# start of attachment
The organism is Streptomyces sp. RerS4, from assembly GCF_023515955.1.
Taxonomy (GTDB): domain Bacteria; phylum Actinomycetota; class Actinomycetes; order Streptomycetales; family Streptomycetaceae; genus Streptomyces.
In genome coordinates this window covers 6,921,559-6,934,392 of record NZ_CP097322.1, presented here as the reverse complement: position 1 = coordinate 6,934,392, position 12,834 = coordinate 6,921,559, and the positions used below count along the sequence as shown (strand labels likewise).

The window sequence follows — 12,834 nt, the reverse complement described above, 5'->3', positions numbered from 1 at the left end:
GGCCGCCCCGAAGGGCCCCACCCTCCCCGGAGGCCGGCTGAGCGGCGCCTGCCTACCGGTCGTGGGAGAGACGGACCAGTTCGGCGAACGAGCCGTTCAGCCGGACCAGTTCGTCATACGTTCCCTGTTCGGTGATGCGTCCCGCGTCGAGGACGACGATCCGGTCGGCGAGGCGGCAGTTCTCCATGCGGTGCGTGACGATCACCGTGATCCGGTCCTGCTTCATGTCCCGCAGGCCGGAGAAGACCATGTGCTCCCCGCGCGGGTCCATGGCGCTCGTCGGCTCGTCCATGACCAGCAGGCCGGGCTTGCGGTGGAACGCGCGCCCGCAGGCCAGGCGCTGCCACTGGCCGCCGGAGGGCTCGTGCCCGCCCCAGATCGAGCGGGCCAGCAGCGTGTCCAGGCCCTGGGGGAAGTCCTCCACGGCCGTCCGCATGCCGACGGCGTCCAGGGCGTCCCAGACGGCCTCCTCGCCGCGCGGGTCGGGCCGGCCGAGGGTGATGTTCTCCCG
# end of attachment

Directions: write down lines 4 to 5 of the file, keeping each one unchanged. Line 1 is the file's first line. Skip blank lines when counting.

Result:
The window sequence follows — 12,834 nt, the reverse complement described above, 5'->3', positions numbered from 1 at the left end:
GGCCGCCCCGAAGGGCCCCACCCTCCCCGGAGGCCGGCTGAGCGGCGCCTGCCTACCGGTCGTGGGAGAGACGGACCAGTTCGGCGAACGAGCCGTTCAGCCGGACCAGTTCGTCATACGTTCCCTGTTCGGTGATGCGTCCCGCGTCGAGGACGACGATCCGGTCGGCGAGGCGGCAGTTCTCCATGCGGTGCGTGACGATCACCGTGATCCGGTCCTGCTTCATGTCCCGCAGGCCGGAGAAGACCATGTGCTCCCCGCGCGGGTCCATGGCGCTCGTCGGCTCGTCCATGACCAGCAGGCCGGGCTTGCGGTGGAACGCGCGCCCGCAGGCCAGGCGCTGCCACTGGCCGCCGGAGGGCTCGTGCCCGCCCCAGATCGAGCGGGCCAGCAGCGTGTCCAGGCCCTGGGGGAAGTCCTCCACGGCCGTCCGCATGCCGACGGCGTCCAGGGCGTCCCAGACGGCCTCCTCGCCGCGCGGGTCGGGCCGGCCGAGGGTGATGTTCTCCCG